One thing regarding this: I interpreted that part about "65 episodes" much the same as your improved translation. But that information actually can't be correct if we follow the American episode chronology -- because the Japanese clip I have posted is specifically from a Season 2 episode (number 85, "Gadget and Old Lace"). Could it be that the Japanese Wikipedia is wrong about this detail, and that it should have said "all 86 episodes" rather than "65"?

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  3. Of course by this time, DiC actually opened their own animation house in Japan, so they could do it themselves without having to rely on outside companies (not unlike Disney having studios in Japan and Australia in the 90s, or Hanna-Barbera also having studios in Australia and the Philippines.) But the Japanese studio also apparently did post-production as well, judging by the Japanese names listed for the editing crew, the videotape the show was edited on resembling the kind many '80s animes were often edited on, and the anime-esque sound effects (while the first season, edited in Canada, used Nelvana's custom sound FX for the gadgets, the Gadgetmobile, Penny's computer book, etc., along with familiar stock Hanna-Barbera and Warner Bros. effects)
    Then again, DiC's Japanese studio also worked on their 1985 "Care Bears" episodes, the second season of "Heathcliff and the Catillac Cats," and perhaps some others I forgot. (The second season of "Heathcliff" was also very anime-esque too!)

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    1. Wileyk, there's one thing I feel the need to clarify here, since I've seen you mention many times that Season 2 was "edited on video tape": the American video masters for Season 2 of Inspector Gadget actually don't say anything about the original picture quality of these episodes. The series (both seasons) was shot on film, as was the norm for hand-drawn animated shows back in the pre-digital age; and most likely edited on film too. But the episodes were afterwards transferred to video tapes to use for television broadcast, and herein lies the problem: the crappy video tapes DiC used for their 1985 American NTSC broadcast masters are many generations away from the original quality.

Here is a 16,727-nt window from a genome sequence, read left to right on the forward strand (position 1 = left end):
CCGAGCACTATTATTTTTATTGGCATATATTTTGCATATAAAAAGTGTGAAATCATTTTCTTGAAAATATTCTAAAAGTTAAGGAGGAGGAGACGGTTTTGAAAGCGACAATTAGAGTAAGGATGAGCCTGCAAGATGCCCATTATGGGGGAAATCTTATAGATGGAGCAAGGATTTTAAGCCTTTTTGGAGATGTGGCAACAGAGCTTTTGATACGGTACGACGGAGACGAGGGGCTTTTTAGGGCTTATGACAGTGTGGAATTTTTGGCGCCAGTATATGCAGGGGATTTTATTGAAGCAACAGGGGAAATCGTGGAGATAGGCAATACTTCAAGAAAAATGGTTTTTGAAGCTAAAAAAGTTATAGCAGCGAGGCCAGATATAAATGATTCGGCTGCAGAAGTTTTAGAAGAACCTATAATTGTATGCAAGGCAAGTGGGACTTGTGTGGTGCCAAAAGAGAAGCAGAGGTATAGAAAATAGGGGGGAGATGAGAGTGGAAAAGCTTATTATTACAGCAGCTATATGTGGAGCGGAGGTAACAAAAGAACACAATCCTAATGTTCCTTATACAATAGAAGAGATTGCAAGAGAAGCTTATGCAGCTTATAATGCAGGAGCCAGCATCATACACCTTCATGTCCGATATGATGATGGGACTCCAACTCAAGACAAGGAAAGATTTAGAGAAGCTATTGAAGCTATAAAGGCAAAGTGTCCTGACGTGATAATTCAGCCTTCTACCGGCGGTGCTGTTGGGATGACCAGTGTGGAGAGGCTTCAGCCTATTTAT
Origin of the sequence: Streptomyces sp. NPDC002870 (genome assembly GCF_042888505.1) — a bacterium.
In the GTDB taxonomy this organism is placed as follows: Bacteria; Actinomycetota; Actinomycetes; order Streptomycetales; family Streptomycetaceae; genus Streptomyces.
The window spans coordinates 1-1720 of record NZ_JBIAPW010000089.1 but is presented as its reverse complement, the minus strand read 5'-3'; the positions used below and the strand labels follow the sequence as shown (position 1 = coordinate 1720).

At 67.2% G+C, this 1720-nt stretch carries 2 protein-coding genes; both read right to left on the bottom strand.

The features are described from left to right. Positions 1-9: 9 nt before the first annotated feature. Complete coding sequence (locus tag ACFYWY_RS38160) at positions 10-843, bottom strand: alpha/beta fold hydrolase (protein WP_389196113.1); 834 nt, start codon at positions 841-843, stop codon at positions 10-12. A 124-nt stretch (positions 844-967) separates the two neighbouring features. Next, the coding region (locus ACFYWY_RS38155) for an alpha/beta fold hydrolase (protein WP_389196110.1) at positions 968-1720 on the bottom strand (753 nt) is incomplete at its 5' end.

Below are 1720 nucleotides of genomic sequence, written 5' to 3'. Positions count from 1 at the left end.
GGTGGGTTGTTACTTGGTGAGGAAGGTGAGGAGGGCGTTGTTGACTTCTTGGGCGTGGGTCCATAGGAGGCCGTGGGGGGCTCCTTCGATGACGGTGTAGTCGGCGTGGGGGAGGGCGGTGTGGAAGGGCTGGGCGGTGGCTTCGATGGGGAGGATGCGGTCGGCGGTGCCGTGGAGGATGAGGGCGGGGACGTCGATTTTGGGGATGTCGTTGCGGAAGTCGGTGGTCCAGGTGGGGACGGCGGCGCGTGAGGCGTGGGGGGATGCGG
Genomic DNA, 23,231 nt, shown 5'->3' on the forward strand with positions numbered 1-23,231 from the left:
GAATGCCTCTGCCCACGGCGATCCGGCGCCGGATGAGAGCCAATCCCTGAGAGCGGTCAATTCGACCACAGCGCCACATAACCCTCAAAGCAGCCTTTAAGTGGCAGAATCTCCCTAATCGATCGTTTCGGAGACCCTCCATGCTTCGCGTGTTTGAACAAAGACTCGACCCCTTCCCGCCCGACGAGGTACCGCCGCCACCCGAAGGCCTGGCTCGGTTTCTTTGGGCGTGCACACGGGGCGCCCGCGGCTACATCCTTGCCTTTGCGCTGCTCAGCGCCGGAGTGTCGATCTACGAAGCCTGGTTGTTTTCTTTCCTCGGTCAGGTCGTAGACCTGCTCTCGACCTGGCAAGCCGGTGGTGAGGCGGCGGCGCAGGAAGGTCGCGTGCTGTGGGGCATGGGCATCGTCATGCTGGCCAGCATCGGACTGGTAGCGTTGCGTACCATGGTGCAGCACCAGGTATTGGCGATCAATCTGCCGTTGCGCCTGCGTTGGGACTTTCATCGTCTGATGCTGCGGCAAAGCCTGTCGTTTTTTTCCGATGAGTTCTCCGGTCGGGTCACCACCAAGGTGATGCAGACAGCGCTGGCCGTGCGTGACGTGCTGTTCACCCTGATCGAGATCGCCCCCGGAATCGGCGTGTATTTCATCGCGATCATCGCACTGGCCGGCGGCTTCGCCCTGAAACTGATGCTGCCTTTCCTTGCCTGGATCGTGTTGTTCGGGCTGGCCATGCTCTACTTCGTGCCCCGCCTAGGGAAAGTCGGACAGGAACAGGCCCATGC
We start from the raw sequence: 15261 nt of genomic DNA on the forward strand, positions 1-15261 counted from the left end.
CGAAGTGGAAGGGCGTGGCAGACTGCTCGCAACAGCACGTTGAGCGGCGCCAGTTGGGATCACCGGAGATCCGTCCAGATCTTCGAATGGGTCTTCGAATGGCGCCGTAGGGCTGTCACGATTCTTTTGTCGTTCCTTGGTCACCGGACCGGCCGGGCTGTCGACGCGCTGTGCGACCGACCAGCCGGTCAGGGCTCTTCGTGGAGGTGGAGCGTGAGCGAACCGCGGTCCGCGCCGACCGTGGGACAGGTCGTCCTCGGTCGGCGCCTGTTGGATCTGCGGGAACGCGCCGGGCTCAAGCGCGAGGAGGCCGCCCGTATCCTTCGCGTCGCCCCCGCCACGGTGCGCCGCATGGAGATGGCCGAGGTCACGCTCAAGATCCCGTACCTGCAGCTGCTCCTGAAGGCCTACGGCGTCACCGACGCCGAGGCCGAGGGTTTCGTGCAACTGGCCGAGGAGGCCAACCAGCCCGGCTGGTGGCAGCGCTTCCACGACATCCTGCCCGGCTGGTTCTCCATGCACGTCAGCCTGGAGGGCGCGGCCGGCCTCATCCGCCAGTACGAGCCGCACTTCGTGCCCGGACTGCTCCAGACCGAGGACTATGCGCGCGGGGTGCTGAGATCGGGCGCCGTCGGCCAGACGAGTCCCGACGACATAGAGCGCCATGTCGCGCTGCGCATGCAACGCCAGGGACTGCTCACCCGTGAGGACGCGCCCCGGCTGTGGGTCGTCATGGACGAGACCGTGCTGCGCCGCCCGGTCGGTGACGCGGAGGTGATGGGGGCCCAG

Evidence for this can be found by comparing the Season 2 NTSC masters to the French PAL masters, which were clearly transferred from the film reels in much higher quality. The PAL masters look better in virtually every way: much sharper image, no frameblending, better colors (though the colors on the official French DVD edition were modified somewhat, not for the better in my opinion; but that's another story). And with a few exceptions – mostly some cut commercial break fades in a few episodes – the PAL masters have the exact same editing as the NTSC masters too. So obviously, the American and French video masters come from the same primary source (i.e. the same film reels).

      To illustrate the huge differences in picture quality, here are a couple screenshot comparisons of the French and American DVDs. Click the links to see them...

      The Great Wambini's Séance:
      French IDP Home Video DVD edition, 2005
      U.S. Cinedigm DVD edition, 2013

      Ghost Catchers:
      French IDP Home Video DVD edition, 2005
      U.S. Cinedigm DVD edition, 2013

      Not every single French season 2 episode looks quite this good... but even for the lesser-looking episodes, the difference between the PAL and NTSC video masters is VERY noticeable.